Researchers at Mass General Brigham, a hospital in Massachusetts, found that patients with limited English proficiency (LEP) admitted with Covid-19 had worse clinical outcomes during the first wave of the pandemic. However, outcomes improved during the second wave, demonstrating that efforts to minimize language-based healthcare disparities may have been effective.
The study, “Is the Gap Closing? Comparison of Sociodemographic Disparities in Covid-19 Hospitalizations and Outcomes Between Two Temporal Waves of Admissions,” was published in the February 2022 Journal of Racial and Ethnic Health Disparities.
The researchers, led by general internist and population health specialist, Priscilla Wang, MD, followed almost 10,000 patients hospitalized with Covid-19 during two distinct waves.
In the early phase of the pandemic (March 1–August 31, 2020), the proportion of LEP patients admitted to hospital increased almost fourfold — from 7.7% in 2019 to 29.7% — dipping slightly to 22.7% during the second wave (September 1–March 1, 2021).
It was during the first wave that LEP patients had significantly higher odds of severe illness (i.e., 35% greater chance of dying or requiring ICU hospitalization), compared to English-speaking patients. But this correlation was not observed during the second wave.
According to the study, “Non-English-speaking language status independently predicted worse hospitalization outcomes in wave 1, underscoring the importance of targeted and effective in-hospital supports for non-English speakers.”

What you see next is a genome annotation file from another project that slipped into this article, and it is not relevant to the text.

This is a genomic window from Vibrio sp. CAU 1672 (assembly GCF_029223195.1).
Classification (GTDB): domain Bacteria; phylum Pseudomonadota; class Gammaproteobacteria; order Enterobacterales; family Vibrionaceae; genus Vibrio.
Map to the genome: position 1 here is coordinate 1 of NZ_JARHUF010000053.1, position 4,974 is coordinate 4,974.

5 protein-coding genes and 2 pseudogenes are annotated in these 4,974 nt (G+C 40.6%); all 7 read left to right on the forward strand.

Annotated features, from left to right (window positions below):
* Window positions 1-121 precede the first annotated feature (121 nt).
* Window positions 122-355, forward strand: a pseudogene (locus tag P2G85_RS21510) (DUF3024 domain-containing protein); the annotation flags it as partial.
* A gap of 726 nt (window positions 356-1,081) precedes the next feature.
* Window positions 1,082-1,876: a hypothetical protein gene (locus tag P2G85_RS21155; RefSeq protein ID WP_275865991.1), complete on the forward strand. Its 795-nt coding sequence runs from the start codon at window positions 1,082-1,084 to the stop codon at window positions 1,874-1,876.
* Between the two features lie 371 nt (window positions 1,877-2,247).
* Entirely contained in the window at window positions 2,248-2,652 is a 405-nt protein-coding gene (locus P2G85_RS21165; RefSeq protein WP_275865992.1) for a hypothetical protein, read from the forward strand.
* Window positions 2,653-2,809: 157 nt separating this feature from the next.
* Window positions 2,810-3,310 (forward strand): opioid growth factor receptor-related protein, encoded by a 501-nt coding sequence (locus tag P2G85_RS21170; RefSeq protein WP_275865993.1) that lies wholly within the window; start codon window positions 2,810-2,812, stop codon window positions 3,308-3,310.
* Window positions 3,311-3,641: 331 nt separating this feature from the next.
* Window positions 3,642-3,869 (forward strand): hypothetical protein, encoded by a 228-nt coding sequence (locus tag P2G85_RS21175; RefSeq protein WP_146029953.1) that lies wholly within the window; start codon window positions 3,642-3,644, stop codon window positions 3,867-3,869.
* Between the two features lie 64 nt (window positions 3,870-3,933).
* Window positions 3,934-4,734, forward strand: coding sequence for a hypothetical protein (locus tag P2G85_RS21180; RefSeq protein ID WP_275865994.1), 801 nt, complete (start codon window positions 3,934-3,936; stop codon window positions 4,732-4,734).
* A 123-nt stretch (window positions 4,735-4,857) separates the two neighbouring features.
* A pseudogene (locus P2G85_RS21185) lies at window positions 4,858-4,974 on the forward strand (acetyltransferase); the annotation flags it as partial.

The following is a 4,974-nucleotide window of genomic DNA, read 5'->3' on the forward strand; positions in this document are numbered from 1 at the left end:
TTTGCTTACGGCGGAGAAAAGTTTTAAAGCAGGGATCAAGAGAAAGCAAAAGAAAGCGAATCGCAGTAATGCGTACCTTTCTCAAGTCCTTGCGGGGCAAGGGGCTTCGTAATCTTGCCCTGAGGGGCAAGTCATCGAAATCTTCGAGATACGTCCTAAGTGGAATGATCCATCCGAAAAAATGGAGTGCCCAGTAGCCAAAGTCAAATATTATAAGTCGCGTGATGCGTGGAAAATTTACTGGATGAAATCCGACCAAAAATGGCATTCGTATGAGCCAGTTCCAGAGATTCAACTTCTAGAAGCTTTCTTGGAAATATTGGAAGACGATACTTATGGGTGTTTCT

Language service providers (LSPs) catering to LEP communities and individuals are familiar with the many ways in which language barriers can impact clinical outcomes.
LEP patients, often recent immigrants with a limited understanding of the US healthcare system, may not have access to health materials in their native language. In particular, LEP patients struggled during the first wave of Covid-19 due to infection control measures that prohibited in-person interpreting, and difficulties in hearing or understanding interpreters due to masks or phone-based (OPI) interpretation.
Researchers suggested two reasons for the improved outcomes during the second wave. Increased access to new therapeutics and vaccines may have helped decrease hospitalizations (or the severity of cases) across demographic groups, while certain efforts specific to supporting LEP patients may also have contributed.
These include an increased availability of in-person interpreters; investing in video remote interpreting (VRI) equipment for isolation rooms; and increasing the translation of informational materials into languages commonly spoken by local LEP patients.
Despite the observed improvements in outcomes, the authors cautioned that “now is not the time to let our guard down. The Covid-19 virus may be novel, but the health system needs and inequities it is exposing are likely not.”